Representivity (politics)

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Representivity is a measure of how well a deliberative decisionmaking process or body represents various constituency groups. It can be applied to legislatures in a representative democracy, election methods, legislative redistricting, statistical sampling, or selection of members of committees, cabinets, juries, or judicial panels. There is no single standard or formula on which everyone can agree, and much political or leadership debate can develop among contending proposals for how best to design and conduct a body that is most representative, without impairing its ability to make timely decisions.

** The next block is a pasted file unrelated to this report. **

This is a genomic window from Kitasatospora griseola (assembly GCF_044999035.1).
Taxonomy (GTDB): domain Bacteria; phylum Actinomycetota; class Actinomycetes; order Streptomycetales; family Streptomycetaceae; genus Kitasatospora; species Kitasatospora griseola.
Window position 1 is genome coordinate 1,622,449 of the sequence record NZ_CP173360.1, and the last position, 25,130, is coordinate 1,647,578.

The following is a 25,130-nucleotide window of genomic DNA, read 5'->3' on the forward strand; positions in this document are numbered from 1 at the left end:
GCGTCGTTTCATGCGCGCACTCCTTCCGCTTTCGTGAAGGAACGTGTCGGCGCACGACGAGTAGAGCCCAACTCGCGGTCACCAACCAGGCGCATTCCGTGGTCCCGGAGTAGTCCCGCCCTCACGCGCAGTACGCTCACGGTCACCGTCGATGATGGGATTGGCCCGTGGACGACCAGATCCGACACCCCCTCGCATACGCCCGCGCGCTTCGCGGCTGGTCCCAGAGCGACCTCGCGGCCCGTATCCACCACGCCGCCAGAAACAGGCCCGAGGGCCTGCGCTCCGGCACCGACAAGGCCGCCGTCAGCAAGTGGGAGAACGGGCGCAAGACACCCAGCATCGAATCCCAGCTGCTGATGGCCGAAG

It differs from the related concept of diversity in that it is not just about allowing many views to be heard, but also to exercise influence in rough proportion to their numbers.


United States[edit]

In its federal system, U.S. senators represent entire states, but have equal votes in the U.S. Senate, whereas U.S. representatives each represent a single-member district, as a matter of current established practice, the boundaries of which are drawn to include equal numbers of individuals based on the last census. Within the states, some elected officials such as the governor represent the entire state, while members of the houses of the state legislatures represent districts drawn to include equal numbers of individuals. Each of these systems of representation have a different level and kind of representivity.

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